“When the war broke out, we thought we had to do something,” remembers Nga Dao of Lam Cha Me, a Vietnamese community association in Prague, the Czech capital.
The Russian invasion of Ukraine on February 24 sparked spontaneous community activity across central Europe, to where almost four million million Ukrainian refugees have now fled.
For the Vietnamese community in the Czech Republic, who make up around one percent of the population, it was no different.
“We contacted a few other organizations to ask if we could help with some things,” Nga Dao explains. After collecting a truckload of clothes for children and women, donated by the Vietnamese community, they drove it to the collection point but were told it was not accepting any more donations.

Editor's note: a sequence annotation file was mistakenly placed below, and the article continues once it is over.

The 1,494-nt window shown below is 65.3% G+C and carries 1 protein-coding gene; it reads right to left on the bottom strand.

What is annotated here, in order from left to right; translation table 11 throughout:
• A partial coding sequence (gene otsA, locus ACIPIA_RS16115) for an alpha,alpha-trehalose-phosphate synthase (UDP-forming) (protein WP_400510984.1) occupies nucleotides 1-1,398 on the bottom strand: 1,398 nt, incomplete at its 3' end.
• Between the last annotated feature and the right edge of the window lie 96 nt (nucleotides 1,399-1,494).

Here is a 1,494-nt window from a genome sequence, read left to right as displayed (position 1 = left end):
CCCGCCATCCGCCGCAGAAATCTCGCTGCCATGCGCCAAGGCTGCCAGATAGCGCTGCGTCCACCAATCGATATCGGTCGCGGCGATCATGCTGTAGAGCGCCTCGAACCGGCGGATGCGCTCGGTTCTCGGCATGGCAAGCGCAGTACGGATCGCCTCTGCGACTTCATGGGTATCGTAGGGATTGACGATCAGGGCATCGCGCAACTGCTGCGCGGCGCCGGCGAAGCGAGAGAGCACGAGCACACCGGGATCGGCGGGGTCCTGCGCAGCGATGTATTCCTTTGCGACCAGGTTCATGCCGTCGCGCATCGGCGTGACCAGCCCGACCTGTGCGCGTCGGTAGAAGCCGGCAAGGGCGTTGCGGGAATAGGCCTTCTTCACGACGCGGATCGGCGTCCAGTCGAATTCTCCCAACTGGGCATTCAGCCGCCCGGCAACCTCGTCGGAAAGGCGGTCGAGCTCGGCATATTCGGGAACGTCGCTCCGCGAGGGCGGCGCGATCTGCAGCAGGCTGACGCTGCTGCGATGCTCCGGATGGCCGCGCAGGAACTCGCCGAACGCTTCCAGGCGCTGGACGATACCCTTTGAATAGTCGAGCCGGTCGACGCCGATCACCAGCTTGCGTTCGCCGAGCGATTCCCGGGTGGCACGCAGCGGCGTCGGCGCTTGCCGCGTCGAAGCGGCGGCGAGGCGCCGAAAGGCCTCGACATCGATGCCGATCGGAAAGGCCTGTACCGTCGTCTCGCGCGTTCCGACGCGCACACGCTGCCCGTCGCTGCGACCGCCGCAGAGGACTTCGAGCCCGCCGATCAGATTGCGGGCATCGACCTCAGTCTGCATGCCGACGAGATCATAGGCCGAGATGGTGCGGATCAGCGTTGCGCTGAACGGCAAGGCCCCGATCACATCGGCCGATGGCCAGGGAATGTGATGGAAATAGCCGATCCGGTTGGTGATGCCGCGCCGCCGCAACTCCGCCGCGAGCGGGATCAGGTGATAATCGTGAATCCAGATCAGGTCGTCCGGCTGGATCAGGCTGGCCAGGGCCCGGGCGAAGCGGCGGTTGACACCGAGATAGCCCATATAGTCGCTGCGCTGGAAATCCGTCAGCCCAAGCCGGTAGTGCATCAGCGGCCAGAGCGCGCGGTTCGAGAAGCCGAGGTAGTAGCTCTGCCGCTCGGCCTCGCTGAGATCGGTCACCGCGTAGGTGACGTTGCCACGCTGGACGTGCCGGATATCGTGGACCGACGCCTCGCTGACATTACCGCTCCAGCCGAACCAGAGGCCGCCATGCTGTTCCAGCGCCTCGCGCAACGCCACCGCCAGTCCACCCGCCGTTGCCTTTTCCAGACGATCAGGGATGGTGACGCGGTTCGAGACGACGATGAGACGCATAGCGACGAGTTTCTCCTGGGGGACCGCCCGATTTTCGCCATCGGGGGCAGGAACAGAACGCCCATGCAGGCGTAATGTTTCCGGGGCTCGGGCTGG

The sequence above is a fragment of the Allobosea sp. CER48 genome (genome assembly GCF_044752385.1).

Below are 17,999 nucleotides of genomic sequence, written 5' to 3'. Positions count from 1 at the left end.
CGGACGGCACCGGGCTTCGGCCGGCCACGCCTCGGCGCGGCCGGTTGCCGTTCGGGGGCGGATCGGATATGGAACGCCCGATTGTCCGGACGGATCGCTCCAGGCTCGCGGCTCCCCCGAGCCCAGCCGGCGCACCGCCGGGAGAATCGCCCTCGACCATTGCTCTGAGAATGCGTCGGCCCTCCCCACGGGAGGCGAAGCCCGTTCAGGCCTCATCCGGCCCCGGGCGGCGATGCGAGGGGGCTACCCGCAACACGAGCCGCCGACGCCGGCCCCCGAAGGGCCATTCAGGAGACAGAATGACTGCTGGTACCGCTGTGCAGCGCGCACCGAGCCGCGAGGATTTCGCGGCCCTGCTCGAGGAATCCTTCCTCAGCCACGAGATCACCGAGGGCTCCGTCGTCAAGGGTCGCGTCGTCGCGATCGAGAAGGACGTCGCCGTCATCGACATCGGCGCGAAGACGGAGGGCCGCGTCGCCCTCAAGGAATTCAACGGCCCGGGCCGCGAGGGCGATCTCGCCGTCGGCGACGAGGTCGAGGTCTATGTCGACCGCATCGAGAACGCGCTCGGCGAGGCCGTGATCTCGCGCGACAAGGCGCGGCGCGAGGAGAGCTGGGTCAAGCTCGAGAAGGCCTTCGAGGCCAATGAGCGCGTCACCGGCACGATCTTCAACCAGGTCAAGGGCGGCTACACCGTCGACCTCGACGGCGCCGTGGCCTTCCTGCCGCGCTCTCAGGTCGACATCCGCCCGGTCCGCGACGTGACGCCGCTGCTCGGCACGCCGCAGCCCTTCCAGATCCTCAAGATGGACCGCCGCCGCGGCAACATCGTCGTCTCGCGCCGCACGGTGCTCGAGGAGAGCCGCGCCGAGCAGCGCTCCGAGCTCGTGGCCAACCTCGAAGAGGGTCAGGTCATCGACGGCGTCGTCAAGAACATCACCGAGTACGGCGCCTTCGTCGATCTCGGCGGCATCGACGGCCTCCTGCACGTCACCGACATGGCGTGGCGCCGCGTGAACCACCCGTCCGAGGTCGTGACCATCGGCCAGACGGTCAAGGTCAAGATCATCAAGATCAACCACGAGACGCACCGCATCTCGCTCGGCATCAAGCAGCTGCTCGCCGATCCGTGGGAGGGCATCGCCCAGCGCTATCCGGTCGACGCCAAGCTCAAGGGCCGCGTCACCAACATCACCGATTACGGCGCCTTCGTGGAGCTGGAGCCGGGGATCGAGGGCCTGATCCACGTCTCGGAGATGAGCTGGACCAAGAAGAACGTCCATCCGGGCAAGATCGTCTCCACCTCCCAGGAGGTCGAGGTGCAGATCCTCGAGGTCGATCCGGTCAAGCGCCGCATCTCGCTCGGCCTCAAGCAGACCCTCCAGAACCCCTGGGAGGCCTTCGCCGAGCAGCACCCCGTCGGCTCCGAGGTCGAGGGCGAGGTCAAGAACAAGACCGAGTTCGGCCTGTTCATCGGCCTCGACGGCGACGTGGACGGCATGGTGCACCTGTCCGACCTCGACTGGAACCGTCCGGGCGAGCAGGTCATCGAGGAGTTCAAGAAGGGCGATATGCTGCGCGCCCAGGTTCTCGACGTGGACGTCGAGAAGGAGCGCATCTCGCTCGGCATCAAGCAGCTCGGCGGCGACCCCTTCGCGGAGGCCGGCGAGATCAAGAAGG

So, instead, they opened their own distribution point. On Facebook, they asked local business owners if there was any free space; they were given access to an empty store next to a metro station. Fortunately, it is only one stop away on the subway from the refugee registration point, says Nga Dao.
When an appeal went out for donations, they were inundated: food; drink; baby strollers; school bags; diapers; and shower gels. “Not only do Vietnamese people regularly bring items to contribute, but also Czech passersby who see us there also come to help. I feel very grateful for this,” she adds.
As well as handing out essentials, the team at Lam Cha Me also provides free Czech-language classes for Vietnamese children who had arrived from Ukraine says Nga Dao. “The class has already started a few lessons, and hopefully they will soon catch up in school.”